2 to what extent can Nanog function in PGC development be rescued by its target gene, Esrrb?
3 what are the target genes that function downstream of Nanog and Esrrb to facilitate PGC development?
In aim 1, we will determine which domains of Nanog mediate function in PGCs. Nanog mutants will be knocked-in to the Nanog locus in Nanog-/- ES cells and in vitro differentiation used to test their ability to sustain PGC development.
We have shown that Esrrb is the most upregulated Nanog target gene in ES cells and that Esrrb can compensate for Nanog in driving maintenance and acquisition of pluripotency. In aim 2 we will investigate the existence of a similar functional overlap during PGC development by crossing mice with an Esrrb knock-in at Nanog and mice with a conditional Nanog knock-out allele that is specifically deleted in PGCs to establish whether complete functional rescue by Esrrb occurs.
To address aim 3, we will take advantage of the fact that deletion of the Nanog conditional knock-out allele leads to expression of GFP. Therefore, the transcriptional profiles of FACS purified GFP+ PGCs from Nanog+/CKO, Nanog-/CKO or NanogEsrrbKI/CKO embryos will be used to characterise the overlap in Nanog and Esrrb target genes during PGC development.

Planned Impact

The social beneficiaries of the proposed research are to be found within the wider public.
The general public will benefit from the results of the proposed work mainly in three ways:
1) The proposed research has potential medical implications in two fields of broad interest: reproductive medicine and regenerative medicine. Reproductive medicine: the potential contribution of the outlined experiments to the understanding of the molecular control of germ cell specification can not be directly translated in advances of clinical relevance. Nonetheless, delineating the steps and mechanisms of germ cell specification is of pivotal importance in understanding the process of gamete production, and correcting potential defects observed in this lineage. Regenerative Medicine: The proposed work has the potential to enhance the current understanding of the principles governing the specification of pluripotent cell populations. Since the ability to promote reprogramming to pluripotency of differentiated cells from patients is a key step in most cellular replacement therapies, the direct investigation of the principles and factors governing this process is of immediate relevance to the field.
2) The biological research carried out during the proposed project will contribute towards maintaining the high standard of academic excellence currently enjoyed by the Centre for Regenerative Medicine. This will be reflected in the ability of the Centre for Regenerative Medicine and the University of Edinburgh being able to offer educational opportunities for undergraduate and post-graduate students training in our group.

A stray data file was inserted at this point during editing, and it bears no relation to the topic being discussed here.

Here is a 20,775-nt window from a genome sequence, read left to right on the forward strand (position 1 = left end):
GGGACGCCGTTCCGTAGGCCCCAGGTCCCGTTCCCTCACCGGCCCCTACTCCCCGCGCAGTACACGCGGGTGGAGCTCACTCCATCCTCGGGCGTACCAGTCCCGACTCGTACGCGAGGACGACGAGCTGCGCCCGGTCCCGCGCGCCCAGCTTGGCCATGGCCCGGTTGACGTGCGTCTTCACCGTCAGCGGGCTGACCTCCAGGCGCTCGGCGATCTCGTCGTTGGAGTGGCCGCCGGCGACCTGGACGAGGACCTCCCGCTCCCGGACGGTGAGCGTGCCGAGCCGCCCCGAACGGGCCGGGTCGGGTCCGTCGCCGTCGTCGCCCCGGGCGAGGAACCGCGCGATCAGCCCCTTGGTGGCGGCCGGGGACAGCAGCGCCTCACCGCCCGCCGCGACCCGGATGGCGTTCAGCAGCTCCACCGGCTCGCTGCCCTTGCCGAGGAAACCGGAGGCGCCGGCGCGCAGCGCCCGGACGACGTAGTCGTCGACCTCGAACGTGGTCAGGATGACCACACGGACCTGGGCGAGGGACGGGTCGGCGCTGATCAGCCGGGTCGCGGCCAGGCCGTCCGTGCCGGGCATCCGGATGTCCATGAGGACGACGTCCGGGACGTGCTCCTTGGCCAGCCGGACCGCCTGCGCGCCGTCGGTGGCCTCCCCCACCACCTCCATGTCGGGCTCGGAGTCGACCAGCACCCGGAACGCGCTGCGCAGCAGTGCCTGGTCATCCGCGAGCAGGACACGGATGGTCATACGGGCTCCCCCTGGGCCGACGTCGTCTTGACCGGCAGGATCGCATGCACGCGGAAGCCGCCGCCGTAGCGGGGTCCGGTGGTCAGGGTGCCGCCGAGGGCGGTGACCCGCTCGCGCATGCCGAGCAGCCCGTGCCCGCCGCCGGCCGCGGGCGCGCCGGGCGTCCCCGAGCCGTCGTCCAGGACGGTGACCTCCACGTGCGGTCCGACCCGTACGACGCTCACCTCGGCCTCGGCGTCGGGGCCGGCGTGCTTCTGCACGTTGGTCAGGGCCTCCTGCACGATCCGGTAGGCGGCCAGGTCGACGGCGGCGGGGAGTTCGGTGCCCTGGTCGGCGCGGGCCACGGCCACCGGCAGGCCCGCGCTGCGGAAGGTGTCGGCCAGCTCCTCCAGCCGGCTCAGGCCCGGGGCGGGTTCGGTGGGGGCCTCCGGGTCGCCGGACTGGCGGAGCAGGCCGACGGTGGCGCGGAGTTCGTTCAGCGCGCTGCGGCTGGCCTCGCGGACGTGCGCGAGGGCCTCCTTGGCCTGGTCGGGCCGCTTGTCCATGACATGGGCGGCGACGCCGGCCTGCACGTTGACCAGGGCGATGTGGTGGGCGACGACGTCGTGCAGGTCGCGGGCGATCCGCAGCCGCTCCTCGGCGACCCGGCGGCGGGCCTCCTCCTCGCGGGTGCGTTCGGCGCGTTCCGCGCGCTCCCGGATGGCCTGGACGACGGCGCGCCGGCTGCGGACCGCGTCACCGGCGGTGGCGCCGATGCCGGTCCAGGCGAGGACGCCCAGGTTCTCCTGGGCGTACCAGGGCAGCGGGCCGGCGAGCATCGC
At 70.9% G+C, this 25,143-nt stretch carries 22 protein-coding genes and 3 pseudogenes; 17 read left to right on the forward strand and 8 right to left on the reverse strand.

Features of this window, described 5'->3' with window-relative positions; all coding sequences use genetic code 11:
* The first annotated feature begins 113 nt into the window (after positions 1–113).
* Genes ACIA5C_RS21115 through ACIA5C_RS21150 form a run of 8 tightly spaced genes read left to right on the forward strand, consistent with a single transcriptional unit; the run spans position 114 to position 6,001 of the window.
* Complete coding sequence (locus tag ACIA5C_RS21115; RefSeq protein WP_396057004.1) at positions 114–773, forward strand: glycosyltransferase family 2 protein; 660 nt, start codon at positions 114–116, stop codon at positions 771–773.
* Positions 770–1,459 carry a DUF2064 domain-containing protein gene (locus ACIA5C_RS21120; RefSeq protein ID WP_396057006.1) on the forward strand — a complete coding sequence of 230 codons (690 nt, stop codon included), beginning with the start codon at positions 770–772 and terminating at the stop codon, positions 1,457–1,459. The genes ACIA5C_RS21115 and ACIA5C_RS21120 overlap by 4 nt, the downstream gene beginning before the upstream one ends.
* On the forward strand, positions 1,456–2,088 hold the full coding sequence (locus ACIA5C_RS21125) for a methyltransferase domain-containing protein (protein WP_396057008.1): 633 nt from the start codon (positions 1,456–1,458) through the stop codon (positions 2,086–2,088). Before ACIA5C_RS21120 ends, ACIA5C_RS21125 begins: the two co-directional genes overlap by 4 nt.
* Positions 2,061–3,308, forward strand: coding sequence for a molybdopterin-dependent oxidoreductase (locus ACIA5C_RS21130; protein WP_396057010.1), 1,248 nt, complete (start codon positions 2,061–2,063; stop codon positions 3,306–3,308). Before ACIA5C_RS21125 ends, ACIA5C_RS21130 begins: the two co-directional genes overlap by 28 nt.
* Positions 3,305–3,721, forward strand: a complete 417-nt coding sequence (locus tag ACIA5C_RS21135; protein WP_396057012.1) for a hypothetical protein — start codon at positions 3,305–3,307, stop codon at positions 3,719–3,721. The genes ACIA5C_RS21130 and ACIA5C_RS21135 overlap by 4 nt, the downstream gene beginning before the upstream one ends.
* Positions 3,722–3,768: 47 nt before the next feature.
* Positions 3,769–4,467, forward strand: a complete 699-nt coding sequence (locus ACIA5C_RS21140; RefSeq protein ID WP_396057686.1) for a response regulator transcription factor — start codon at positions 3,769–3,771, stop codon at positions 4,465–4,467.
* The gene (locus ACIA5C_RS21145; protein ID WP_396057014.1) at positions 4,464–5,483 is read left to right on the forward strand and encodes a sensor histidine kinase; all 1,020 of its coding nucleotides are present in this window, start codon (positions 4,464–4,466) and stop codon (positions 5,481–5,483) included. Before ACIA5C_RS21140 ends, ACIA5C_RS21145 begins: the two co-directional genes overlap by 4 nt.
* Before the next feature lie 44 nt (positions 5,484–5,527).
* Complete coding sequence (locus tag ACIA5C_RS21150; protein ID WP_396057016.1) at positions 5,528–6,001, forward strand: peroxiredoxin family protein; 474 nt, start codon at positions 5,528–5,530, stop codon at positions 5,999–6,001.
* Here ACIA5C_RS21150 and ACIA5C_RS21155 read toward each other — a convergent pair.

3) The conceptual advances and tangible material, such as pictures, diagrams and illustrations generated to present the results of the proposed experiments will add to the resources used by our science communication staff during outreach activities aimed at raising awareness of the latest advances in the field of stem cell biology and regenerative medicine.


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Description Targeted expression of the Nanog target gene Esrrb from the Nanog locus can rescue defect in PGC development caused by Nanog deletion in vivo.

The absence of Nanog expression during PGC-like development in vitro prevents PGC-like cell differentiation.
This defect can be rescued by inducible expression of a Nanog transgene.
This defect cannot be rescued by inducible expression of an Esrrb transgene, unless the gene dosage of Otx2 is reduced.

We have found that the NANOG target gene OTX2 plays a key role in determining the efficiency of germline differentiation in vitro and development in vivo.

Deletion of the OTX2 gene dramatically increases the efficeincy of PGC differentiation in the presence of cytokines, including BMP4
Deletion of OTX2 enables PGC differentiation even without BMP4
Deletion of OTX2 enables entry of cells into the early stages of PGC differentiation even in the absence of the key PGC transcription factor BLIMP1
Deletion of OTX2 increases the number of cells entering the germline in vivo both in Otx2-null embryos and in chimaeras of Otx2-null and wildtype cells
Exploitation Route by publication
Sectors Healthcare,Pharmaceuticals and Medical Biotechnology

Description BBSRC International Partnering Award
Amount £47,065 (GBP)
Funding ID BB/N022599/1 
Organisation Biotechnology and Biological Sciences Research Council (BBSRC) 
Sector Public
Country United Kingdom
Start 05/2016 
End 04/2020